As I am looking into a couple electronics projects I have turned up a handful of fantastic resources on the web. Here they are in no particular order.

Suppliers:

    Jameco – Broad selection of electronic supplies. Good service, includes pictures, great prices. These guys are my current favorite.
    Digi-Key – Has some stuff Jameco doesn’t. Prices are a bit higher in general, but good service. No pictures. Poorly organized site.

Reference:

    The Hardware Book – A great reference for cable and adapter pinouts. Some common, most hard to find.

Projects:

    Play-Hookey – Fantastic, step-by-step instructions on a logical series of electronics experiments. Includes great information and instructionals on logic, electricity, analog circuits, and even optics. This site is definitely a great starting point!
    Bowden’s Hobby Circuit – A wide variety of projects. Great schematics, nice explainations, but not much for step-by-step.

electric, electronic, circuit, electronic suppliers, electronic projects, schematics

OracleHere is an example of the kernel parameter settings I typically use for Oracle Database on Solaris. This is provided only as an example. You should not implement these settings without understanding what they do!

For a more in-depth explanation of these parameters see my other article Semaphore Settings and Shared Memory for Oracle Database.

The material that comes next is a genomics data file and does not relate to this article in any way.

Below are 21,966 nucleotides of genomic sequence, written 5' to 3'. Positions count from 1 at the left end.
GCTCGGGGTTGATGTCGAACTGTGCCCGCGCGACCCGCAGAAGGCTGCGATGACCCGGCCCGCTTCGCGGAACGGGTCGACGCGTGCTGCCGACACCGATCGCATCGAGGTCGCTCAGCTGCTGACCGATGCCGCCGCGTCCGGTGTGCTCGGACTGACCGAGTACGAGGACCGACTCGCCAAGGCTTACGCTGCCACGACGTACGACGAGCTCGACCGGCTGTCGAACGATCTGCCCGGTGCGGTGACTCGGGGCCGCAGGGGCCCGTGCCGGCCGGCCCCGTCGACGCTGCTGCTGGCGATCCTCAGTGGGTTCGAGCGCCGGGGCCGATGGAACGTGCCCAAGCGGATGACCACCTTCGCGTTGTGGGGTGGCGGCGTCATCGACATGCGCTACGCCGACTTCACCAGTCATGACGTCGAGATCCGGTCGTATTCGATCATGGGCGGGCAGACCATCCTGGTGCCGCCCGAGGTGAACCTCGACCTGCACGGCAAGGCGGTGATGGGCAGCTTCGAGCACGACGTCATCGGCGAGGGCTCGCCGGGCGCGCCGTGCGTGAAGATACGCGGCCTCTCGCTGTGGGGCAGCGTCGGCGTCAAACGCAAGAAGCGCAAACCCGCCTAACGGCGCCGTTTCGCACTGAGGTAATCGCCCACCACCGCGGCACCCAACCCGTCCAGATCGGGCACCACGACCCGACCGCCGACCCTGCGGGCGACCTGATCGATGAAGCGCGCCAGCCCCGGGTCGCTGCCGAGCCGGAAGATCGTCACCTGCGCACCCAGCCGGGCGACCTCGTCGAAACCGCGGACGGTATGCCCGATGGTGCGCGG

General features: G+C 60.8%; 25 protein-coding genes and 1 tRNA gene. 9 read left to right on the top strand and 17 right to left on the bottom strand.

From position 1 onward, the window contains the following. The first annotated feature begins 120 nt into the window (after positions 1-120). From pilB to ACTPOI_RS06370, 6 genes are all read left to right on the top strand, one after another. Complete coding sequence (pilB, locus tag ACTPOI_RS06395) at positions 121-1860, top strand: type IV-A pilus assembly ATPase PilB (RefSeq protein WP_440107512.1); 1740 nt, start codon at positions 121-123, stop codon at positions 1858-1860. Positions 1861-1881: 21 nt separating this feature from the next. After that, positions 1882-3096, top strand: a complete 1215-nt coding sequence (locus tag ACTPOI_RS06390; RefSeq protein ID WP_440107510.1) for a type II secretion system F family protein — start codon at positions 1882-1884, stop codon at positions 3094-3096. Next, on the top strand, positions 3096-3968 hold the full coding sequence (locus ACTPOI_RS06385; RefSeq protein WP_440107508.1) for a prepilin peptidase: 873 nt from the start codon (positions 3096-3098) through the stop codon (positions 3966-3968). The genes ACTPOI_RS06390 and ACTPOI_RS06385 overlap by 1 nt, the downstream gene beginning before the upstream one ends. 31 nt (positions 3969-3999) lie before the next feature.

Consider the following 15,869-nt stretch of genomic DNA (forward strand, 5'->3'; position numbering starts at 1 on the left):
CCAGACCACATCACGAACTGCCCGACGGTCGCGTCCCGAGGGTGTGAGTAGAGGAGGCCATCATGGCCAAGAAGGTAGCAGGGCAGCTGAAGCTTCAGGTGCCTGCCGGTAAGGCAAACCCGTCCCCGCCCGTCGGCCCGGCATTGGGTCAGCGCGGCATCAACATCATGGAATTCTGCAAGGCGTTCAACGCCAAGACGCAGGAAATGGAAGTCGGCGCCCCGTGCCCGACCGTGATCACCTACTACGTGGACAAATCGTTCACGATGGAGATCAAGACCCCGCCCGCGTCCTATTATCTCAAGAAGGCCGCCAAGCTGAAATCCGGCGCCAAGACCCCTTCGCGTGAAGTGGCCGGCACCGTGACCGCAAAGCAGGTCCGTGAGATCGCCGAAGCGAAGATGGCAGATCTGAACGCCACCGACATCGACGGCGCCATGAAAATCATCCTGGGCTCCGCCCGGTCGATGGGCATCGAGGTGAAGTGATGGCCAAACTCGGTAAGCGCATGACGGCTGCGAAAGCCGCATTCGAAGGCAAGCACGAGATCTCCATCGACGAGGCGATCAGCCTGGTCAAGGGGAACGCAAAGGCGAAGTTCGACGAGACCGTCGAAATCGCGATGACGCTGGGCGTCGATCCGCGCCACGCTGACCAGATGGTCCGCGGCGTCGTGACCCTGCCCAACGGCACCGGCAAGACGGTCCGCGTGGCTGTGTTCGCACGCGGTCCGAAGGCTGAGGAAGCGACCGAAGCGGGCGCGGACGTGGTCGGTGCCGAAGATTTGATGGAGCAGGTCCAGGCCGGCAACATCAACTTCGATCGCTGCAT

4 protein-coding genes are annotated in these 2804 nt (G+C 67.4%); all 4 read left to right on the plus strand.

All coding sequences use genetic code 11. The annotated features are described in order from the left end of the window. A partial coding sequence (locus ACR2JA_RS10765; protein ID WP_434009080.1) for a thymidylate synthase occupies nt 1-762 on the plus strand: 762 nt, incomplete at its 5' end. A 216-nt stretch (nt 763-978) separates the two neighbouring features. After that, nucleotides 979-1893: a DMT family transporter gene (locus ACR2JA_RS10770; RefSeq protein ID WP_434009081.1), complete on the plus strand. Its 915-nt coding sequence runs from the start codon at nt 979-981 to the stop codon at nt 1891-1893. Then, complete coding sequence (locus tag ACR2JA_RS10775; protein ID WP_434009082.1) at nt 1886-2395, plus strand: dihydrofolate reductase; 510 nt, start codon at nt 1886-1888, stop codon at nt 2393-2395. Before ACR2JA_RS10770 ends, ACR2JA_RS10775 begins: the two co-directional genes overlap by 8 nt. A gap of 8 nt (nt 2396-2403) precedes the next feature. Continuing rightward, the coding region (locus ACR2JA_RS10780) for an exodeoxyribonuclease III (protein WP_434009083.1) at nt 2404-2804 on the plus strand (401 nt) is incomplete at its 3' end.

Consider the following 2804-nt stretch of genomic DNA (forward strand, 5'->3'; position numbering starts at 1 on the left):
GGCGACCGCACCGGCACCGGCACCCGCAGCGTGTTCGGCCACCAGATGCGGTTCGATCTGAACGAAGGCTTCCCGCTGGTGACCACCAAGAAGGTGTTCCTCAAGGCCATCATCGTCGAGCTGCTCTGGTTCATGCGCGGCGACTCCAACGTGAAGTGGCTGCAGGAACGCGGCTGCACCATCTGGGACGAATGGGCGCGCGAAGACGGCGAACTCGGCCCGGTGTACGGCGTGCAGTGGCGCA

You should always consult the Oracle documentation for your platform and release of Oracle for recommended kernel settings.

These settings reside in the /etc/system file on Solaris and must be setup by the root user. Any line beginning with an asterisk (*) is treated as a comment and not processed by the operating system. After these settings are implemented in teh /etc/system file the system will need to be rebooted for them to take affect.

************************************************************
* Example Semaphore and Shared Memory Settings *
* for Oracle on Solaris *
* Written by Jon Emmons *
* www.lifeaftercoffee.com *
************************************************************
* Shared memory settings
set shmsys:shminfo_shmmax=4294967295
* shmmax sets the largest memory segment in bytes
* which can be allocated
set shmsys:shminfo_shmmin=1
* shmmin sets the smalles memory segment in bytes
* which can beallocated
set shmsys:shminfo_shmmni=500
* shmmni defines the maximum number of shared memory
* segments in the entire system
set shmsys:shminfo_shmseg=50
* shmseg defines the maximum number of shared memory
* segments which can be used by one process* Semaphore settings
set semsys:seminfo_semmni=300
* semmni sets the number of semaphore sets available
set semsys:seminfo_semmsl=500
* semmsl sets the number of semaphores per set
set semsys:seminfo_semmns=30000
* semmns sets the total number of semaphores available
* the actual semaphores available will be the lesser of
* (semmni * semmns) or semmns
set semsys:seminfo_semopm=250
* semopm determines the maximum number of operations